Oh, and if you're a sustainability professional, Maldives desperately needs your expertise, so it may be time to consider working abroad for awhile!

Isn't this worth protecting? I say yes.
Get ready for my next post to see what steps the Holiday Inn Kandooma are making to lessen their impact, I think you'll be pleasantly surprised (I know I was!).

Monday 6 August 2012

a green travel fling : the kimberley

My hubby and I have just completed an incredible two-week journey across Northern Australia, primarily the Kimberley region.  Before I delve into my sustainability tips and comments, I want to dedicate some space to the awe-inducing beauty of this corner of the world.

Here is a collection of photos to give you an idea of the magnificence of this special place (of course you could also watch Australia, as much of it was filmed up here, and I definitely want to watch it again now!).

Visiting places like this with such unspoiled (to my eye!) wilderness is certainly powerful inspiration to continue to work for a sustainable planet.  The thought of the Kimberley being damaged as a result of human activity is simply too much to bear now that I’ve experienced it all for myself.  It would certainly be a tragedy if this magical place wasn’t around for future generations to appreciate.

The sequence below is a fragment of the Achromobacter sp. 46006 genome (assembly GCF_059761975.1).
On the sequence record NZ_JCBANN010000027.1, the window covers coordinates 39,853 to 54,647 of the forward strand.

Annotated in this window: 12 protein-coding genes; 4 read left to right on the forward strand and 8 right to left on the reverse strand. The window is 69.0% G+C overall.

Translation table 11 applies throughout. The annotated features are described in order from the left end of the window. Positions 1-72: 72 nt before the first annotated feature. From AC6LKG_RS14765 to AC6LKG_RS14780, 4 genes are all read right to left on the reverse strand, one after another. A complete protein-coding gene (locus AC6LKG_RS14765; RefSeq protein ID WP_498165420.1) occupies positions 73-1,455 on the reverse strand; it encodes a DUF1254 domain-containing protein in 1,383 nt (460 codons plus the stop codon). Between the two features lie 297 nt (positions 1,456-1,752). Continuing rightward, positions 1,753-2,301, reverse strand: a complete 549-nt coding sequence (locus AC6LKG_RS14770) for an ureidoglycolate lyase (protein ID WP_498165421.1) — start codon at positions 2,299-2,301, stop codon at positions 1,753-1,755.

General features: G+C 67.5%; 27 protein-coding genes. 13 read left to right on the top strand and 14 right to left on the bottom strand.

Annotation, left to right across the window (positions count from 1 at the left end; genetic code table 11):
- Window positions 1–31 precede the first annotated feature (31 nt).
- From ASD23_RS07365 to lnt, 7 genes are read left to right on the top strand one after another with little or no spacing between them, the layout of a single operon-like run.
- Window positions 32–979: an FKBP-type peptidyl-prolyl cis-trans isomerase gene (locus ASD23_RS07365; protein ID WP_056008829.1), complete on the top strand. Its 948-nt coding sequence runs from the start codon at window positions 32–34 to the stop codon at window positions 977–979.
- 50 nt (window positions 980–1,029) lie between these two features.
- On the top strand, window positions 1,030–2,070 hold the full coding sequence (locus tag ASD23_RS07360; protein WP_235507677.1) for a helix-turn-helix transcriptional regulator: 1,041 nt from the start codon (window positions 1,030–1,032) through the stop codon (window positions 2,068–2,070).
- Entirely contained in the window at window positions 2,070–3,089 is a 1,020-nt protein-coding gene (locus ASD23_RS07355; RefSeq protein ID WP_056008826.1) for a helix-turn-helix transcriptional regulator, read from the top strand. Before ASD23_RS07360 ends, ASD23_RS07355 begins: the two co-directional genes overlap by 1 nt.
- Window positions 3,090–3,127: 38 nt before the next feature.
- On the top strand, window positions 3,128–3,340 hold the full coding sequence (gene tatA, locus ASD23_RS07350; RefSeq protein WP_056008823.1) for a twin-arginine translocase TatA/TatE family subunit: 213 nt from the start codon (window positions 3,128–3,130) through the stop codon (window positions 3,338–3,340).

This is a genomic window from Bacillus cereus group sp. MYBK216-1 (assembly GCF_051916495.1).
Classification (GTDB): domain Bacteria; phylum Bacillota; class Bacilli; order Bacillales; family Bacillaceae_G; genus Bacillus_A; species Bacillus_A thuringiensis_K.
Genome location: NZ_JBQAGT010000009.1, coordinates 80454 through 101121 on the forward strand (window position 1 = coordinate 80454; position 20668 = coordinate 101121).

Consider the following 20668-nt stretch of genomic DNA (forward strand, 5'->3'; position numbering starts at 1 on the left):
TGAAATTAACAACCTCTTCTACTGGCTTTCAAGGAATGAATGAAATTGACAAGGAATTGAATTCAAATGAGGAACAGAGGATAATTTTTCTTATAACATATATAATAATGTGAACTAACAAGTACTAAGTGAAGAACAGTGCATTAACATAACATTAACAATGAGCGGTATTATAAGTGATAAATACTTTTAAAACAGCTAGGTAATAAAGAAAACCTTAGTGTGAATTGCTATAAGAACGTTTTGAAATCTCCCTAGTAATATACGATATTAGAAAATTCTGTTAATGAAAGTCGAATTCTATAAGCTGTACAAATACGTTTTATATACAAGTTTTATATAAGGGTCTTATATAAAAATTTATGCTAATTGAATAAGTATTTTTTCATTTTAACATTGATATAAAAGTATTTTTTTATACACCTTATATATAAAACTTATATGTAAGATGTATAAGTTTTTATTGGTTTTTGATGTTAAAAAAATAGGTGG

I could wax lyrical about the beauty of the place, the animals, the space and the plants for days, so I better move onto the sustainability notes. . .

While no vacation is as green as a ‘staycation’, my husband and I are traveling extensively this year, and I hope be as sustainable as possible, as well as learn more about environmental issues in each of our destinations.  Having said that, there were things that had nothing green about them on this part of our travel (aside from all the flying, which we’ll be offsetting):
  • Driving with just 2 people in a diesel-guzzling Toyota Landcruiser.  We traveled 3104 kilometres and average 17.8mpg or 13.6 litres per 100km. Quite a hefty carbon footprint. We could have lessened this by going on a tour bus, but we chose to do it alone this time.
  • There are very few recycling facilities around. We would hang onto our recyclables as long as possible in hopes of recycling, but at certain times space-constraints and hygiene concerns forced us to throw away recyclable materials.
Some of the things we did to lessen our impact included:
  • Eating fresh (non-packaged) foods as much as possible to lessen waste.